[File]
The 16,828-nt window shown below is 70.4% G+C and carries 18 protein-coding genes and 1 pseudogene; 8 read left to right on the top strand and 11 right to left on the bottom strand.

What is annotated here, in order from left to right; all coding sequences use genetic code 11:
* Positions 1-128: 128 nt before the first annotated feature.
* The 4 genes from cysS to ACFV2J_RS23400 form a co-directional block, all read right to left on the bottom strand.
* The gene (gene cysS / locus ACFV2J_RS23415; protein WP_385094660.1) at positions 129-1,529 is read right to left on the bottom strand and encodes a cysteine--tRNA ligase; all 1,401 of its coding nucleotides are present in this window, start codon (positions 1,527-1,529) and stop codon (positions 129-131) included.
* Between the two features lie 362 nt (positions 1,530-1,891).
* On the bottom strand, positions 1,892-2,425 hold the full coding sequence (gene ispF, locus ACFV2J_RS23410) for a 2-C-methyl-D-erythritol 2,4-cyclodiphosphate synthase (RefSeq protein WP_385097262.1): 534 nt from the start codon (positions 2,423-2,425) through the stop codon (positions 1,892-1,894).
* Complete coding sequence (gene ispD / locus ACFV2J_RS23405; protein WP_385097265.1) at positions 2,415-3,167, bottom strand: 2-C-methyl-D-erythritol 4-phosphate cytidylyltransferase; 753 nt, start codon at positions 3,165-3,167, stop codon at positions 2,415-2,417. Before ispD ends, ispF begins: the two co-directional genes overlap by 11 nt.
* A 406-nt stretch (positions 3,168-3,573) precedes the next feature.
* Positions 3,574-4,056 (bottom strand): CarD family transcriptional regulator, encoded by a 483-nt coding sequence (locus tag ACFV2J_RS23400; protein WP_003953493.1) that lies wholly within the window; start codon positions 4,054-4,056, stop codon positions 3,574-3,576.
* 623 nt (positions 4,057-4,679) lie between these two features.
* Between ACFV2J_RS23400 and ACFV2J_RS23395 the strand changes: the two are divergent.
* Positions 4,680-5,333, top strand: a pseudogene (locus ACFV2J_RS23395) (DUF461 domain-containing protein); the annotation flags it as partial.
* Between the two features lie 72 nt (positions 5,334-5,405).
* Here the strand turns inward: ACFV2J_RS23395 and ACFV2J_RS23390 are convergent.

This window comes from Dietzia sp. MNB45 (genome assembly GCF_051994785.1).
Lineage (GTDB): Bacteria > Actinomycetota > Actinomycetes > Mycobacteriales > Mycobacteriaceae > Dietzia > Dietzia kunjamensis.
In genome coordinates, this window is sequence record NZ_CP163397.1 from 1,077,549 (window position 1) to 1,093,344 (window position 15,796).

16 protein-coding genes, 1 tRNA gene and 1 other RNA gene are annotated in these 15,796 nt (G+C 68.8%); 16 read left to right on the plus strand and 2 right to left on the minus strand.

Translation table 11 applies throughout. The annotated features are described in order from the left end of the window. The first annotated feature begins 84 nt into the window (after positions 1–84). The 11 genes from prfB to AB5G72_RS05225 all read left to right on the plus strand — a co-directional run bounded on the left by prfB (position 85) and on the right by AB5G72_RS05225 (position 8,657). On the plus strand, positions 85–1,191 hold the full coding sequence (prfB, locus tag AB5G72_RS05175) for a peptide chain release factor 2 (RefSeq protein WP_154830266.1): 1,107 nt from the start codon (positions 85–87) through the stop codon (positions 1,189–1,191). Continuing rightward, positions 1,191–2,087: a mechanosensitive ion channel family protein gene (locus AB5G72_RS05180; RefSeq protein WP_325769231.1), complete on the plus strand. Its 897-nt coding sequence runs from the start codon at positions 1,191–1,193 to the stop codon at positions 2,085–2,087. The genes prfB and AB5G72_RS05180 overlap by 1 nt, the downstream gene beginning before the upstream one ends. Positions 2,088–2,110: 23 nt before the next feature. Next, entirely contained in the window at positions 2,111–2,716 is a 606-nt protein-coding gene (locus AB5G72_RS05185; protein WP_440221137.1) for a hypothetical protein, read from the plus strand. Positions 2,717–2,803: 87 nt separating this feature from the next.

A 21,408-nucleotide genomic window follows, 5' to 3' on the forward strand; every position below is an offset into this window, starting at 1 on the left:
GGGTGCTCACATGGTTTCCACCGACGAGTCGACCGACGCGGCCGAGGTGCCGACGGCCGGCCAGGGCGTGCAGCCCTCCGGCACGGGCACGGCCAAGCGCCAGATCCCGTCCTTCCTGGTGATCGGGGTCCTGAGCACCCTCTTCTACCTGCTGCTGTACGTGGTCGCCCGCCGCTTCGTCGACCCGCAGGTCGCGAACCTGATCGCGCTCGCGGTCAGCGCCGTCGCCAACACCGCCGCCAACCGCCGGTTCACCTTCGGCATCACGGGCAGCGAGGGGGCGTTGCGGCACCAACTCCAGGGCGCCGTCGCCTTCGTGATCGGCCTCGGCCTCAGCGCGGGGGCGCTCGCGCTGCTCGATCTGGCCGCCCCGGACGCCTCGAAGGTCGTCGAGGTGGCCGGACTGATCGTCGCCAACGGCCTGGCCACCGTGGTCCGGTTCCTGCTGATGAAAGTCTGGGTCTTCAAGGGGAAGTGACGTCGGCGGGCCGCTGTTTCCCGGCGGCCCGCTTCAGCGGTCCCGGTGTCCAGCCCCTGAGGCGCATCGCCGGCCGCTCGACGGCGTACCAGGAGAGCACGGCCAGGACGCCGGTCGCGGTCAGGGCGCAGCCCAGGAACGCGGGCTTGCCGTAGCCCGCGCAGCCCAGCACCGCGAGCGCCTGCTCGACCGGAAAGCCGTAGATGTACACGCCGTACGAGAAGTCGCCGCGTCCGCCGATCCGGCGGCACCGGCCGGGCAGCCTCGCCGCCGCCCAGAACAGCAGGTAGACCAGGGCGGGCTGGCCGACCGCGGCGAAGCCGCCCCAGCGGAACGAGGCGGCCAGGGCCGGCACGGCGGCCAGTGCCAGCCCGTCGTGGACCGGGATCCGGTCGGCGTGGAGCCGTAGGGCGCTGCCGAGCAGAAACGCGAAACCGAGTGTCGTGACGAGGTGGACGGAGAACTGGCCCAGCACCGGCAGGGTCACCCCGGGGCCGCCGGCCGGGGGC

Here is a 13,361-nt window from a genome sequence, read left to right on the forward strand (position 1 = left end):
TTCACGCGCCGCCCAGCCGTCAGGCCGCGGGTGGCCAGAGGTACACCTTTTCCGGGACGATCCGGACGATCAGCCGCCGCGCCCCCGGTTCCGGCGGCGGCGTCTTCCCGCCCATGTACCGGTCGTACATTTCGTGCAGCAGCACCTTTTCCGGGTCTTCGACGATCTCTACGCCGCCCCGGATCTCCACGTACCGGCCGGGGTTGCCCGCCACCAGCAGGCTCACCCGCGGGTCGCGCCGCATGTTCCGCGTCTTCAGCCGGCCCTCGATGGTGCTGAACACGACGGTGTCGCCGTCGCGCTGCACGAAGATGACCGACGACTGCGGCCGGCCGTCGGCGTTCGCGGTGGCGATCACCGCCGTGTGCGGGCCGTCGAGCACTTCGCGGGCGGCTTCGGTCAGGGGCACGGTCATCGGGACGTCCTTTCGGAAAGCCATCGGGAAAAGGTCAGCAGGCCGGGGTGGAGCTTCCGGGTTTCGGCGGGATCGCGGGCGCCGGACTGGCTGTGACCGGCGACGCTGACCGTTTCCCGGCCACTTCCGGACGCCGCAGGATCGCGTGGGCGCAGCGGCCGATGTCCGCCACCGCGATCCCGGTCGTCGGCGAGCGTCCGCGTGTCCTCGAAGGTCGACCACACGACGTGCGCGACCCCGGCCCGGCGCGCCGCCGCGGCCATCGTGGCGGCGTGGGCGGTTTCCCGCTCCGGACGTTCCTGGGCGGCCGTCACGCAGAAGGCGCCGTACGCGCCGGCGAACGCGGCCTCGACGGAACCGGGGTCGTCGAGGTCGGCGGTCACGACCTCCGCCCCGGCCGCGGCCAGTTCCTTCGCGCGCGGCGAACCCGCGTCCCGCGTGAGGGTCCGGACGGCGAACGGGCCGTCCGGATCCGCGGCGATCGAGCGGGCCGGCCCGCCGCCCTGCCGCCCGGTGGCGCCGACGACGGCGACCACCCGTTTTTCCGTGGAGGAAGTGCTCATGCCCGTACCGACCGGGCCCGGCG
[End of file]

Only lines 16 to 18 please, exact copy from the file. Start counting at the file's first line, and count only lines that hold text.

This window comes from Dietzia sp. MNB45 (genome assembly GCF_051994785.1).
Lineage (GTDB): Bacteria > Actinomycetota > Actinomycetes > Mycobacteriales > Mycobacteriaceae > Dietzia > Dietzia kunjamensis.
In genome coordinates, this window is sequence record NZ_CP163397.1 from 1,077,549 (window position 1) to 1,093,344 (window position 15,796).